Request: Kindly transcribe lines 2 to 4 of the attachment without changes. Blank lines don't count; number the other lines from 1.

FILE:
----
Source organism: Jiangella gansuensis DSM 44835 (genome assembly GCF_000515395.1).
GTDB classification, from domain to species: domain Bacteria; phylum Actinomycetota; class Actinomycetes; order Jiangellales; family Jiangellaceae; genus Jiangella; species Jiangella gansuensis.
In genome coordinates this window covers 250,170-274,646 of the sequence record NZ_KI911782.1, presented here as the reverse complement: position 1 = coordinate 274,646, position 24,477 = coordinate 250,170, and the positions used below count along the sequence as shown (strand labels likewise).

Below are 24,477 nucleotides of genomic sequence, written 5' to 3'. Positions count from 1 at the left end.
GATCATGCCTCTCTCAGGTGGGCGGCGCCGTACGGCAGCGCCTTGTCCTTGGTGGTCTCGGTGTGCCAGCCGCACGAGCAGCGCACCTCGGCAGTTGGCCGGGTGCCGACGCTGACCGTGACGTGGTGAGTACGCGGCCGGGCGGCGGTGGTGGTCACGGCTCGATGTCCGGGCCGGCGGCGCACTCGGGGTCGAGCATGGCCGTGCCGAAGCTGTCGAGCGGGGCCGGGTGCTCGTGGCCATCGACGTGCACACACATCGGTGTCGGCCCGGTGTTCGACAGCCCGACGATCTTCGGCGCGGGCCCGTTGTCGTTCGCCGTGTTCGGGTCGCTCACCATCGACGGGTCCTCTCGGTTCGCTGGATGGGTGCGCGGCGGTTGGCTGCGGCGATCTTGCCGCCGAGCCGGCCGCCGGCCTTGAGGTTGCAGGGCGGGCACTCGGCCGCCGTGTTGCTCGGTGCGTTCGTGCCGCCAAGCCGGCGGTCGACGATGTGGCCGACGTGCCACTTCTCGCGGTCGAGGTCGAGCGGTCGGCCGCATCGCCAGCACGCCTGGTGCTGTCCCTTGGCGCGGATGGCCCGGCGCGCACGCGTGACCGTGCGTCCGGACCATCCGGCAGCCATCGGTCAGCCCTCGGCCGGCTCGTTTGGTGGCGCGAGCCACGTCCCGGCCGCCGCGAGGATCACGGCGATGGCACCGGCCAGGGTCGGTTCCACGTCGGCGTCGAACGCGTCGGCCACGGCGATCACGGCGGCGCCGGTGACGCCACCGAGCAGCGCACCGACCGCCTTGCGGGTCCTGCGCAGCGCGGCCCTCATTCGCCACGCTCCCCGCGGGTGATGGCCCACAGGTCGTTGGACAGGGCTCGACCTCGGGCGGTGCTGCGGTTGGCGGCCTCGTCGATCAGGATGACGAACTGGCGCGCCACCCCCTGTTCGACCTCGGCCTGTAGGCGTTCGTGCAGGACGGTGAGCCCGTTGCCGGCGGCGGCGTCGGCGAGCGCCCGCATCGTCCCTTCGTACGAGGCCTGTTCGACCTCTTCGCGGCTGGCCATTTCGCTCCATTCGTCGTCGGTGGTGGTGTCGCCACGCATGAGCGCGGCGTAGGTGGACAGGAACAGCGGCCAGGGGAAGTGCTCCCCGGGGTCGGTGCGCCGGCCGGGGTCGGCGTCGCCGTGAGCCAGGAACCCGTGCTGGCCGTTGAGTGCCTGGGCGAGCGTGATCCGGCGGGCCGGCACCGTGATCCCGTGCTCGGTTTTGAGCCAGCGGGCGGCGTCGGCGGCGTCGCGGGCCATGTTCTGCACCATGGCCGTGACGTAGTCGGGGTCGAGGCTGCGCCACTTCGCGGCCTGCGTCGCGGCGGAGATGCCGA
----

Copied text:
GTDB classification, from domain to species: domain Bacteria; phylum Actinomycetota; class Actinomycetes; order Jiangellales; family Jiangellaceae; genus Jiangella; species Jiangella gansuensis.
In genome coordinates this window covers 250,170-274,646 of the sequence record NZ_KI911782.1, presented here as the reverse complement: position 1 = coordinate 274,646, position 24,477 = coordinate 250,170, and the positions used below count along the sequence as shown (strand labels likewise).

Below are 24,477 nucleotides of genomic sequence, written 5' to 3'. Positions count from 1 at the left end.